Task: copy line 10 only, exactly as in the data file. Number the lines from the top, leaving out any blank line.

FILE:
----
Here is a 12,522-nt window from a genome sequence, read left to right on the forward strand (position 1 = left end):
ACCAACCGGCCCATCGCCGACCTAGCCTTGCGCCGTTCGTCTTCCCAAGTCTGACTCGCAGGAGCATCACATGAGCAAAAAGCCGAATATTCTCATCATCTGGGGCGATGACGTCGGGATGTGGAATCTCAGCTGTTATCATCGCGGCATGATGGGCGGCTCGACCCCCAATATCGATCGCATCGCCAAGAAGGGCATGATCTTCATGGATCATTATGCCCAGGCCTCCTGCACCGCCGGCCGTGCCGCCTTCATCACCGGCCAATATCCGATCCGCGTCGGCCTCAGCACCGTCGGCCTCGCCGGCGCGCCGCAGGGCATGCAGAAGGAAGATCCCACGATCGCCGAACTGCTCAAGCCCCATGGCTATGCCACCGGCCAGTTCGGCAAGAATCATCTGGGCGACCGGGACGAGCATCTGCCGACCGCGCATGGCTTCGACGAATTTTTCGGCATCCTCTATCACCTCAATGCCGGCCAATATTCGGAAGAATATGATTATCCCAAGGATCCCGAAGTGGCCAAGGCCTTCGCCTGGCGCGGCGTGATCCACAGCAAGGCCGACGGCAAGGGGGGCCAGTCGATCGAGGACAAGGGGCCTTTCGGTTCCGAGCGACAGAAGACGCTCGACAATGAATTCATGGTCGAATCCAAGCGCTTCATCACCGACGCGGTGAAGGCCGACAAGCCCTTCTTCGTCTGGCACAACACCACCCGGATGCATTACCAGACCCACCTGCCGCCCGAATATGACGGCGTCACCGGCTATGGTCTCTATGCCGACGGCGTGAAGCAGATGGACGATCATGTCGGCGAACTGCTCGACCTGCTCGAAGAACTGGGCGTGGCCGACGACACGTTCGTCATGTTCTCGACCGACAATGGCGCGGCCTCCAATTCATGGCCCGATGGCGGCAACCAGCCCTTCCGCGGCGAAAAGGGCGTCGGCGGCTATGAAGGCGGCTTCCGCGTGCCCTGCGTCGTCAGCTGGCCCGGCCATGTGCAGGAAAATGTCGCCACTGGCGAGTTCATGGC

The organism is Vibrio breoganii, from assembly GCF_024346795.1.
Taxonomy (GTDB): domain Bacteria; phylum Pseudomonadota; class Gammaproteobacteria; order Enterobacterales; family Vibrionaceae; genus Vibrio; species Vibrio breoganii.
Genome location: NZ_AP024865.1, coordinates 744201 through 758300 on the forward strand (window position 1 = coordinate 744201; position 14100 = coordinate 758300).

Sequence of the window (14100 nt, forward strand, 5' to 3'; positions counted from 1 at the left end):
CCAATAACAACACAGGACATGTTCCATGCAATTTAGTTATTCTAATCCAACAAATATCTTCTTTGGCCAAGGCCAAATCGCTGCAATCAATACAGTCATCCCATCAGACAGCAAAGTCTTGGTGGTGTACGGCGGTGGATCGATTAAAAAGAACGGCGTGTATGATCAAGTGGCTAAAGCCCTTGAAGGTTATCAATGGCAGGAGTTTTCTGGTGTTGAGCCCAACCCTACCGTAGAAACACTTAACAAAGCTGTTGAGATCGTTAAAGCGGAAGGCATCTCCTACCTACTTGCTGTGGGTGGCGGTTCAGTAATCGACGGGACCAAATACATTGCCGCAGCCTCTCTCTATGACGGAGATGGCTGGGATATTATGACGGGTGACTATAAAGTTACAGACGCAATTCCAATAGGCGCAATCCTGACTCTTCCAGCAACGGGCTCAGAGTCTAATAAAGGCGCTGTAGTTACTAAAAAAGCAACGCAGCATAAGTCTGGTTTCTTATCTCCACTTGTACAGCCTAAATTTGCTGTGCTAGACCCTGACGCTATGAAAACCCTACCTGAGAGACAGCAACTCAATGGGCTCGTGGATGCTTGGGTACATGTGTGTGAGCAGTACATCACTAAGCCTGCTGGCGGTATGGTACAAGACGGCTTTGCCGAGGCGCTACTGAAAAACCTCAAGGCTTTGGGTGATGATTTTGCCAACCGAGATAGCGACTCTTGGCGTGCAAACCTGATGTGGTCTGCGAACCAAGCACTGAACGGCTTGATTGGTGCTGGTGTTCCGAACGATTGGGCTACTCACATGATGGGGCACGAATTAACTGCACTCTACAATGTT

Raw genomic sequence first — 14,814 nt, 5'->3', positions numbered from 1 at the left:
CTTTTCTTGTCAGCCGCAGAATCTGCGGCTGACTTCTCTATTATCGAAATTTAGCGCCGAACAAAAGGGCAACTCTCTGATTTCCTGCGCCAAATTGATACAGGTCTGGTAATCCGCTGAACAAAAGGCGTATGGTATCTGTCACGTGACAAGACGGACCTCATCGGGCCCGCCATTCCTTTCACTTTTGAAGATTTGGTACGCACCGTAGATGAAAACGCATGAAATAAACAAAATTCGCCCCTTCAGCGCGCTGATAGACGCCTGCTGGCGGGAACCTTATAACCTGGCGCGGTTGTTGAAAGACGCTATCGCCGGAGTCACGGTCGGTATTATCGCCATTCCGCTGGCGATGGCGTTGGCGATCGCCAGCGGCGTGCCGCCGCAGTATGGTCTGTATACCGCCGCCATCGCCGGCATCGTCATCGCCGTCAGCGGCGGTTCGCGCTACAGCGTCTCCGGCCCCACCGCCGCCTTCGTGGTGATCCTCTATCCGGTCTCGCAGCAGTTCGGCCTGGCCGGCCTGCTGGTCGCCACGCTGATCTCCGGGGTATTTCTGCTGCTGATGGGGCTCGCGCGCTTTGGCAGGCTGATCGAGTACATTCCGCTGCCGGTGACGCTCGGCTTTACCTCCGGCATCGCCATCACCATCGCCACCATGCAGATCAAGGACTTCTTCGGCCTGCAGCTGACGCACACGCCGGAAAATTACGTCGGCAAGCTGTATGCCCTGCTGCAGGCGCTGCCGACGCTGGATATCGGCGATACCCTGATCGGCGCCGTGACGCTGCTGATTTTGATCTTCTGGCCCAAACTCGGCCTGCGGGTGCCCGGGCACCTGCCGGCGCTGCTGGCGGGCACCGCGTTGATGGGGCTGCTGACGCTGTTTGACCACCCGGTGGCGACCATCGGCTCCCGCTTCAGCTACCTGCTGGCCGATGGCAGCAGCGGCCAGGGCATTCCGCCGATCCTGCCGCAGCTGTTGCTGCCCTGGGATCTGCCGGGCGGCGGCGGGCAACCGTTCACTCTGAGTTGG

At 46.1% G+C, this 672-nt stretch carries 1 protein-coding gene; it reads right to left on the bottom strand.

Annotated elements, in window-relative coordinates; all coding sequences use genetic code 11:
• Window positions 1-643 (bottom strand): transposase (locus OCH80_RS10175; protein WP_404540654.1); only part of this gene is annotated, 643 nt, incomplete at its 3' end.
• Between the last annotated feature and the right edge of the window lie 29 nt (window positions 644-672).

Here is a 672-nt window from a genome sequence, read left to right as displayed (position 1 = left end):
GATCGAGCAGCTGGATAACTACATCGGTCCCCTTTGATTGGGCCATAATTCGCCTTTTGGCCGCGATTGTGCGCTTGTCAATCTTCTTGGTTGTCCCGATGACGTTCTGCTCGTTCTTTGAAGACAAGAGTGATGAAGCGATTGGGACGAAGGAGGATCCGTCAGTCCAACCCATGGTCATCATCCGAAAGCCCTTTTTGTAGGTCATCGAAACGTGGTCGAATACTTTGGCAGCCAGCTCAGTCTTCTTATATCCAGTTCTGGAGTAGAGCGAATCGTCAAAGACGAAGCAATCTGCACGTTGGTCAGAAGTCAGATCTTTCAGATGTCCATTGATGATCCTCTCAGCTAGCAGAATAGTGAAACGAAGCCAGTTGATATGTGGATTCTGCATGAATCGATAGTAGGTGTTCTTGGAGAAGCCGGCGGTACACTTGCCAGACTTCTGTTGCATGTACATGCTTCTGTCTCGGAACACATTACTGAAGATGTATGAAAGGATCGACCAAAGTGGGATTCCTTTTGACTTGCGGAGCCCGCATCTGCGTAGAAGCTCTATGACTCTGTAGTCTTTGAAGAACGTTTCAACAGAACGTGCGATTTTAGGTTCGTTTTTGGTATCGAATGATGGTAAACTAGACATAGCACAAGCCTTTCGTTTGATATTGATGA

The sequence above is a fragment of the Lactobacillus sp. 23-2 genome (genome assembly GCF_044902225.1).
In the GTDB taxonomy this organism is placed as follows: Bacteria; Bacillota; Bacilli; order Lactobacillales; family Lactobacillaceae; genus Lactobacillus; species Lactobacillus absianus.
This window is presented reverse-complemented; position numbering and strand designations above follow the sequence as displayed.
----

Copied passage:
At 46.1% G+C, this 672-nt stretch carries 1 protein-coding gene; it reads right to left on the bottom strand.